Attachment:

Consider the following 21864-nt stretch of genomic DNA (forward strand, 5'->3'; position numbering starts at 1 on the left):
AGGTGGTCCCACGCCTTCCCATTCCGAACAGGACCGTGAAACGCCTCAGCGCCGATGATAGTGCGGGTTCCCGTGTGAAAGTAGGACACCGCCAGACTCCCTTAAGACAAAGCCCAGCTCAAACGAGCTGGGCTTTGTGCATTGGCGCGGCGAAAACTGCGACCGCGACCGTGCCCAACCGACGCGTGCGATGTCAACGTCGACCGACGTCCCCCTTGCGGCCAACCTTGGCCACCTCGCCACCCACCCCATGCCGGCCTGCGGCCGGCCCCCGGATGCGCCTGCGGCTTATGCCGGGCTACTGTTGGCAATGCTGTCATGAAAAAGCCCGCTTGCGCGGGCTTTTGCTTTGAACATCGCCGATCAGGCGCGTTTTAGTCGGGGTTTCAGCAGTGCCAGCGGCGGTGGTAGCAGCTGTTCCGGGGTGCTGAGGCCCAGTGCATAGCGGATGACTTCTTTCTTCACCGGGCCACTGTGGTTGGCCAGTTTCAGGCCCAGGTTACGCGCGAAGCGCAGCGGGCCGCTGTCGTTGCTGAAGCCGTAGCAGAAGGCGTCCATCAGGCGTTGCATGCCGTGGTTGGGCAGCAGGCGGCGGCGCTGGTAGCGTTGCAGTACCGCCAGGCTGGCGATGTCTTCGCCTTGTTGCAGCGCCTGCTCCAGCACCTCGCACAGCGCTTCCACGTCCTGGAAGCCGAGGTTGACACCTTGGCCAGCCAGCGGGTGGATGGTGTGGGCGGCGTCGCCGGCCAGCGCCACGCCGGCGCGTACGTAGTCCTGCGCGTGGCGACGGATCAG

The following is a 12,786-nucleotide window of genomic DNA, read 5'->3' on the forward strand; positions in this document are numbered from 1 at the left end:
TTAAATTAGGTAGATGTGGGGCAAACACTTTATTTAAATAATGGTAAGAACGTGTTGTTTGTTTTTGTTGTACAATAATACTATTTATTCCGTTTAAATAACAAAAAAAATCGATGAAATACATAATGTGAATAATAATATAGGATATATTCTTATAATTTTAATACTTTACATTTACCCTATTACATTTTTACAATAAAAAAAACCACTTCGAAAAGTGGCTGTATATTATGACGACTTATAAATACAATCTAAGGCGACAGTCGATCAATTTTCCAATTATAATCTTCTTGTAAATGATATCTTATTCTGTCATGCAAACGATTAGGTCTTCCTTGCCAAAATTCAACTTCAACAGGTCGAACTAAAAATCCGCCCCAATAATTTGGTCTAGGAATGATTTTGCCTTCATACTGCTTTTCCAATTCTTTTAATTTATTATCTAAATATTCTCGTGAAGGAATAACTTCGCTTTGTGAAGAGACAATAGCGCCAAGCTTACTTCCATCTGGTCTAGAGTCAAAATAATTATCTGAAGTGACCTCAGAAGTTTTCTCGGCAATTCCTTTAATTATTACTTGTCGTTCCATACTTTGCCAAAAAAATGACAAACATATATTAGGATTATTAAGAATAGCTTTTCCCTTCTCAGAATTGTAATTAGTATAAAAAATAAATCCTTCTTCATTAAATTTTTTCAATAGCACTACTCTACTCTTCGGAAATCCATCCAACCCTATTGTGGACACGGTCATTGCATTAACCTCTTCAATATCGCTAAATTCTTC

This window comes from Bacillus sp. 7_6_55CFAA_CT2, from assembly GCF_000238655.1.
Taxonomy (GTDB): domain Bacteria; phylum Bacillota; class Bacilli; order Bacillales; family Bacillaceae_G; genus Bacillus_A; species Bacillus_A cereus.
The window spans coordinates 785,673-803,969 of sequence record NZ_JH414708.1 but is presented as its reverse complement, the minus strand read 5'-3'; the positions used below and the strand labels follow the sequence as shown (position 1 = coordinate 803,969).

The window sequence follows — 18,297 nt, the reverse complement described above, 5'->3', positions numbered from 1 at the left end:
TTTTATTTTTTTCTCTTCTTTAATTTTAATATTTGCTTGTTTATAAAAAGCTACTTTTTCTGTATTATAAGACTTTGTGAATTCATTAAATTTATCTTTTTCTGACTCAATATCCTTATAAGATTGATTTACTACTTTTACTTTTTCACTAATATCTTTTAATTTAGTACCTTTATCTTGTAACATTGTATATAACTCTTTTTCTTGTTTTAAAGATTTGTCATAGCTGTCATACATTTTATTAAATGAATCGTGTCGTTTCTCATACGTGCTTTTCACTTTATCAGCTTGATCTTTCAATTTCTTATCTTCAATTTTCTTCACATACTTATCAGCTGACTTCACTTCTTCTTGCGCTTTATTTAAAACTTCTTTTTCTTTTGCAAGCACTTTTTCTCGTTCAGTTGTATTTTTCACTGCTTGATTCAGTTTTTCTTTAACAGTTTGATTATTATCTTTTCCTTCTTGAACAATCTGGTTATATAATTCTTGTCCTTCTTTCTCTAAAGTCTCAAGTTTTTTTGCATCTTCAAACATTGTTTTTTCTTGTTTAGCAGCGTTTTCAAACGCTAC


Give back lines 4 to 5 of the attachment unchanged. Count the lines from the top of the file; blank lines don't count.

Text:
TTAAATTAGGTAGATGTGGGGCAAACACTTTATTTAAATAATGGTAAGAACGTGTTGTTTGTTTTTGTTGTACAATAATACTATTTATTCCGTTTAAATAACAAAAAAAATCGATGAAATACATAATGTGAATAATAATATAGGATATATTCTTATAATTTTAATACTTTACATTTACCCTATTACATTTTTACAATAAAAAAAACCACTTCGAAAAGTGGCTGTATATTATGACGACTTATAAATACAATCTAAGGCGACAGTCGATCAATTTTCCAATTATAATCTTCTTGTAAATGATATCTTATTCTGTCATGCAAACGATTAGGTCTTCCTTGCCAAAATTCAACTTCAACAGGTCGAACTAAAAATCCGCCCCAATAATTTGGTCTAGGAATGATTTTGCCTTCATACTGCTTTTCCAATTCTTTTAATTTATTATCTAAATATTCTCGTGAAGGAATAACTTCGCTTTGTGAAGAGACAATAGCGCCAAGCTTACTTCCATCTGGTCTAGAGTCAAAATAATTATCTGAAGTGACCTCAGAAGTTTTCTCGGCAATTCCTTTAATTATTACTTGTCGTTCCATACTTTGCCAAAAAAATGACAAACATATATTAGGATTATTAAGAATAGCTTTTCCCTTCTCAGAATTGTAATTAGTATAAAAAATAAATCCTTCTTCATTAAATTTTTTCAATAGCACTACTCTACTCTTCGGAAATCCATCCAACCCTATTGTGGACACGGTCATTGCATTAACCTCTTCAATATCGCTAAATTCTTC

This window comes from Bacillus sp. 7_6_55CFAA_CT2, from assembly GCF_000238655.1.